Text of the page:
Fanning Springs and Manatee Springs state parks offer beautiful springs, cabins, camping, kayaking & biking in Northwest Florida. Where is this Florida wonderland? Far off the beaten path.
If you haven’t experienced Florida’s most famous spring, you’re missing one of the most beautiful spots in Florida. This weekend, Ocali Country Days, a special living-history festival, will re-create the Ocala of the 1800s. Year-round, this park has it all: kayaking, hiking, glass-bottom boat rides, horseback riding and terrific cabins.
DeLeon Springs, about an hour north of Orlando, is a state parks with swimming, kayaking and fantastic history. But it’s best known for — of all things — its pancakes.
Floridians weather the heat and humidity of brutal summers by turning to the state’s wealth of clear, refreshing springs, spilling cool water out of crevices in the ground at the rate of thousands of gallons a minute..
Tucked into in a corner of Hillsborough County is a quiet, well-shaded campground that packs a lot of nature into a small 160-acre preserve along the Alafia River. And the camping is among the best in the Tampa Bay area.
Kelly Park is best known for the hugely popular Rock Spring, but it also has one of the best campgrounds anywhere in the state. Summer visits require a bit of planning because of the crowds, especially on weekends.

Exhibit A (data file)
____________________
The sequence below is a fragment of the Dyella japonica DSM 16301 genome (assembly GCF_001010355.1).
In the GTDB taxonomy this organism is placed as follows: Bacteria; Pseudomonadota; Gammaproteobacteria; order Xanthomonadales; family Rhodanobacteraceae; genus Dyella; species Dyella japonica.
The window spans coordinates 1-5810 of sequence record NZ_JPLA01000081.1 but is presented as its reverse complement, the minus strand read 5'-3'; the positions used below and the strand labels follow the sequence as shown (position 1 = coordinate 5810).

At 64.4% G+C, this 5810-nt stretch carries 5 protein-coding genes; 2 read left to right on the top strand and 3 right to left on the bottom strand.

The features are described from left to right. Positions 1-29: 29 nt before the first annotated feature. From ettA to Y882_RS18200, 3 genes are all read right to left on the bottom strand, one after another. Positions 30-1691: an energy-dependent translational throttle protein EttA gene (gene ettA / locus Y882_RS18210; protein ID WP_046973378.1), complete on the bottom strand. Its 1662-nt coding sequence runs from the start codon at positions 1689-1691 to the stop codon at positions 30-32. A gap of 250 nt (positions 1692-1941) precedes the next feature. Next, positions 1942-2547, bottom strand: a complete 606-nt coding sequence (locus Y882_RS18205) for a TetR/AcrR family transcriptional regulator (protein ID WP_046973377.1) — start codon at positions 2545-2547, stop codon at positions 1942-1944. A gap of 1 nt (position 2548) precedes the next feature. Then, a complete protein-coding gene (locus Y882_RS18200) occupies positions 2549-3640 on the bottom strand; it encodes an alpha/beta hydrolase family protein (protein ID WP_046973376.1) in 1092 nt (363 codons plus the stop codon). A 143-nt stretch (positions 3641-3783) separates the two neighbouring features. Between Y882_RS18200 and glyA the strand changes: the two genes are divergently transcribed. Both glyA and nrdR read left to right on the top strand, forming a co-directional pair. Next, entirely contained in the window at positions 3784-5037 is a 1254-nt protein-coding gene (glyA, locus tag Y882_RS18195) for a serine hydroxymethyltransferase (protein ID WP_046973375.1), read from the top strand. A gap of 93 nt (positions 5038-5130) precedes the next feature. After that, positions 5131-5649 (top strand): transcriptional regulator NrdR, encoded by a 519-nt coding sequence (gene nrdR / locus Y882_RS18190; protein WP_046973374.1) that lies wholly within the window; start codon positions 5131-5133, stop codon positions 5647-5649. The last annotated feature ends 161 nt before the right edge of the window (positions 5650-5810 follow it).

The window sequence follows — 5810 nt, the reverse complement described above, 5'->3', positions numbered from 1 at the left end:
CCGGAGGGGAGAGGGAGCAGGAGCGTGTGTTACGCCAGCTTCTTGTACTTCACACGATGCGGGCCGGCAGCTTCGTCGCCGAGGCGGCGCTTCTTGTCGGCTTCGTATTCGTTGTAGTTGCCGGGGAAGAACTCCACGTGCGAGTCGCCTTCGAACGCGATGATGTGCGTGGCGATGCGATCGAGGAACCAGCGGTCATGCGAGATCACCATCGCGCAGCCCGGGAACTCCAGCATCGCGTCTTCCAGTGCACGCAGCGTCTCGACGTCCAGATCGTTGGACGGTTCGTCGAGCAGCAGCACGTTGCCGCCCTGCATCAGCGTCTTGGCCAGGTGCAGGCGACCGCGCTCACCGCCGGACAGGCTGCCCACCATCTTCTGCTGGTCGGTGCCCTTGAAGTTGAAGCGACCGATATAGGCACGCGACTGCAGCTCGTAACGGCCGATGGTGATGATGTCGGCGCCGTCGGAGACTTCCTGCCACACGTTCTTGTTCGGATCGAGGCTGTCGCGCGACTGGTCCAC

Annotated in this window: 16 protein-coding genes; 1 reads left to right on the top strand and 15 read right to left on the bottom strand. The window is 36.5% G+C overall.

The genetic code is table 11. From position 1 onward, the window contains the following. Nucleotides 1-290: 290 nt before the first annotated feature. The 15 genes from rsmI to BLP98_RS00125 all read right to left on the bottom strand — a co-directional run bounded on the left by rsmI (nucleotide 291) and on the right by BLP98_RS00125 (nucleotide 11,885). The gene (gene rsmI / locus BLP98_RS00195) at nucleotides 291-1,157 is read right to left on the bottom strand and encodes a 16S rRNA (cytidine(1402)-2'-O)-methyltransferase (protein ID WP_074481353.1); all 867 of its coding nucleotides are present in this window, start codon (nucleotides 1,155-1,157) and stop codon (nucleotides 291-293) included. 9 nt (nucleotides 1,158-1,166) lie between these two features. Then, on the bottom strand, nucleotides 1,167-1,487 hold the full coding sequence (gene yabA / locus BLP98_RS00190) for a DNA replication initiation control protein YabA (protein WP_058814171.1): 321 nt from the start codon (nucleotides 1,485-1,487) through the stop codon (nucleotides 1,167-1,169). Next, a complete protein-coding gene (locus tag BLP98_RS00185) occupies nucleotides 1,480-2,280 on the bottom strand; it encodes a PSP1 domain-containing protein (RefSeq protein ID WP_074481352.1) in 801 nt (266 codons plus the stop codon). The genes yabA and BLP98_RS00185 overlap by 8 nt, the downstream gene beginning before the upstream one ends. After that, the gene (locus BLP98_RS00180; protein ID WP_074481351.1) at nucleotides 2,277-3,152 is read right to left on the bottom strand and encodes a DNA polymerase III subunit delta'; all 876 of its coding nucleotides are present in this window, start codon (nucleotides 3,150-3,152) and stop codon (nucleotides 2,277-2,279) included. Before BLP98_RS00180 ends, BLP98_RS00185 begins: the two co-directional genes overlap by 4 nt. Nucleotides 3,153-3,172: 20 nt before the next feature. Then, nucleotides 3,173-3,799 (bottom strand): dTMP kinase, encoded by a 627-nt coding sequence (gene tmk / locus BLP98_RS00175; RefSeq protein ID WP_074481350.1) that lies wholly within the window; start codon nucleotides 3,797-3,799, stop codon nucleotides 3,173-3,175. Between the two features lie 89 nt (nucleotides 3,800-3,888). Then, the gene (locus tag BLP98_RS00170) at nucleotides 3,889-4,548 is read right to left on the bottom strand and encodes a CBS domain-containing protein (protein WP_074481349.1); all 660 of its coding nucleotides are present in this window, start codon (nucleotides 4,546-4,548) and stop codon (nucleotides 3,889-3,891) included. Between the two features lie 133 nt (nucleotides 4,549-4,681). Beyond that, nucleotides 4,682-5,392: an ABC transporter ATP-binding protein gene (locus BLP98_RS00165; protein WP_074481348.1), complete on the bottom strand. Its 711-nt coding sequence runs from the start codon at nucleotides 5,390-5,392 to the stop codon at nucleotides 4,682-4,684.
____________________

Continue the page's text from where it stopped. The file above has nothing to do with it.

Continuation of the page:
There are an estimated 700 springs in the state of Florida, representing what may be the largest concentration of freshwater springs on Earth. The cool, clear waters offer unique beauty and host diverse wildlife communities, offering recreational opportunities for swimmers, kayakers, wildlife observers and cave divers. This video takes you on a special journey you won’t want to miss.
The park is beautiful, and the paddling opportunities are numerous, but the campground is just fair. The spring is a great place to swim when you seek to escape the summer heat, but you can’t swim here in winter because its overrun by manatees seeking safe haven.
All those “lazy river” water attractions at hotels and parks are just trying to recreate the exhilarating experience of tubing the Ichetucknee River in north central Florida. Try the real thing, where you’ll float past pristine cypress forests and look into water so clear you can see a pebble on the river’s bottom through six or seven feet of water.